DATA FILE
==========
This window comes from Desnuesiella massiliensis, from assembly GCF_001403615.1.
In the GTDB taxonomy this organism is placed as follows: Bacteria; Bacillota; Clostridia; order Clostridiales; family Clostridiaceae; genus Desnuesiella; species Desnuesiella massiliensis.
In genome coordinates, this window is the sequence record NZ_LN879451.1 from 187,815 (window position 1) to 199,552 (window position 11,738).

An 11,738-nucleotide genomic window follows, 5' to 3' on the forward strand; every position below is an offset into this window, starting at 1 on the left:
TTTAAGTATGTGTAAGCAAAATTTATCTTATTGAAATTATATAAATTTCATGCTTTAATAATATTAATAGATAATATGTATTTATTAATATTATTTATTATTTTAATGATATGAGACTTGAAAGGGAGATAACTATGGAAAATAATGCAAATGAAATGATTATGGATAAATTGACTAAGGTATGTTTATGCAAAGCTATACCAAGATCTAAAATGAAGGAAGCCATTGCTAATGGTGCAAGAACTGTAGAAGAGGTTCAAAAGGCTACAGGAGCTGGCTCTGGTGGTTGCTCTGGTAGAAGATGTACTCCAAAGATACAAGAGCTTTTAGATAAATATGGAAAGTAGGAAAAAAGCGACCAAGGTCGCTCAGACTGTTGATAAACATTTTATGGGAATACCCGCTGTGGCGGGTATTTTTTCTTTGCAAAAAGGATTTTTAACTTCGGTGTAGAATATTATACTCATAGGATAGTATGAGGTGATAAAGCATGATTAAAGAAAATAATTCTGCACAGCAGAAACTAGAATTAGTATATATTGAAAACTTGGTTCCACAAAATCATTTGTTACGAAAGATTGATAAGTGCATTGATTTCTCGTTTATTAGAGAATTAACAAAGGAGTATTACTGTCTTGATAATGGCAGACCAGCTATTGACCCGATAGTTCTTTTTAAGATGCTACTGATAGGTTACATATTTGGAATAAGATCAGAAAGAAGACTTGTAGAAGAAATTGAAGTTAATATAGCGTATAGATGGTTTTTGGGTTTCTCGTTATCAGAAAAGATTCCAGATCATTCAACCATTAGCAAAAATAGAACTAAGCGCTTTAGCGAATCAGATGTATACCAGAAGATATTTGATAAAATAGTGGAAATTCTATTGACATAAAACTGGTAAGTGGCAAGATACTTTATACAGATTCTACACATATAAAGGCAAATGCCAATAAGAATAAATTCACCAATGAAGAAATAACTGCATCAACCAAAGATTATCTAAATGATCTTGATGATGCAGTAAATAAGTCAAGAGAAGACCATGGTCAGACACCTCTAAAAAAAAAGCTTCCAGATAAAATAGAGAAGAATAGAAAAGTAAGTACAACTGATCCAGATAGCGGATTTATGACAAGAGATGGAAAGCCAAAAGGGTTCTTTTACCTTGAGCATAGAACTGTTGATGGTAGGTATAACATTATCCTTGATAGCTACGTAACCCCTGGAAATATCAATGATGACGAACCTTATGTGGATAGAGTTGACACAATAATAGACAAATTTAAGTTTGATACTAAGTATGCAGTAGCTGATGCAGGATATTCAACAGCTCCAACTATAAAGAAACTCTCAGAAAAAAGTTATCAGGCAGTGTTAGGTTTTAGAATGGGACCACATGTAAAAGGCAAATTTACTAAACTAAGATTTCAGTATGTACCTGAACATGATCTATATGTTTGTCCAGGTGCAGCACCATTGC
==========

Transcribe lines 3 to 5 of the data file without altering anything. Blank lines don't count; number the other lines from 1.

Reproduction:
In genome coordinates, this window is the sequence record NZ_LN879451.1 from 187,815 (window position 1) to 199,552 (window position 11,738).

An 11,738-nucleotide genomic window follows, 5' to 3' on the forward strand; every position below is an offset into this window, starting at 1 on the left:
TTTAAGTATGTGTAAGCAAAATTTATCTTATTGAAATTATATAAATTTCATGCTTTAATAATATTAATAGATAATATGTATTTATTAATATTATTTATTATTTTAATGATATGAGACTTGAAAGGGAGATAACTATGGAAAATAATGCAAATGAAATGATTATGGATAAATTGACTAAGGTATGTTTATGCAAAGCTATACCAAGATCTAAAATGAAGGAAGCCATTGCTAATGGTGCAAGAACTGTAGAAGAGGTTCAAAAGGCTACAGGAGCTGGCTCTGGTGGTTGCTCTGGTAGAAGATGTACTCCAAAGATACAAGAGCTTTTAGATAAATATGGAAAGTAGGAAAAAAGCGACCAAGGTCGCTCAGACTGTTGATAAACATTTTATGGGAATACCCGCTGTGGCGGGTATTTTTTCTTTGCAAAAAGGATTTTTAACTTCGGTGTAGAATATTATACTCATAGGATAGTATGAGGTGATAAAGCATGATTAAAGAAAATAATTCTGCACAGCAGAAACTAGAATTAGTATATATTGAAAACTTGGTTCCACAAAATCATTTGTTACGAAAGATTGATAAGTGCATTGATTTCTCGTTTATTAGAGAATTAACAAAGGAGTATTACTGTCTTGATAATGGCAGACCAGCTATTGACCCGATAGTTCTTTTTAAGATGCTACTGATAGGTTACATATTTGGAATAAGATCAGAAAGAAGACTTGTAGAAGAAATTGAAGTTAATATAGCGTATAGATGGTTTTTGGGTTTCTCGTTATCAGAAAAGATTCCAGATCATTCAACCATTAGCAAAAATAGAACTAAGCGCTTTAGCGAATCAGATGTATACCAGAAGATATTTGATAAAATAGTGGAAATTCTATTGACATAAAACTGGTAAGTGGCAAGATACTTTATACAGATTCTACACATATAAAGGCAAATGCCAATAAGAATAAATTCACCAATGAAGAAATAACTGCATCAACCAAAGATTATCTAAATGATCTTGATGATGCAGTAAATAAGTCAAGAGAAGACCATGGTCAGACACCTCTAAAAAAAAAGCTTCCAGATAAAATAGAGAAGAATAGAAAAGTAAGTACAACTGATCCAGATAGCGGATTTATGACAAGAGATGGAAAGCCAAAAGGGTTCTTTTACCTTGAGCATAGAACTGTTGATGGTAGGTATAACATTATCCTTGATAGCTACGTAACCCCTGGAAATATCAATGATGACGAACCTTATGTGGATAGAGTTGACACAATAATAGACAAATTTAAGTTTGATACTAAGTATGCAGTAGCTGATGCAGGATATTCAACAGCTCCAACTATAAAGAAACTCTCAGAAAAAAGTTATCAGGCAGTGTTAGGTTTTAGAATGGGACCACATGTAAAAGGCAAATTTACTAAACTAAGATTTCAGTATGTACCTGAACATGATCTATATGTTTGTCCAGGTGCAGCACCATTGC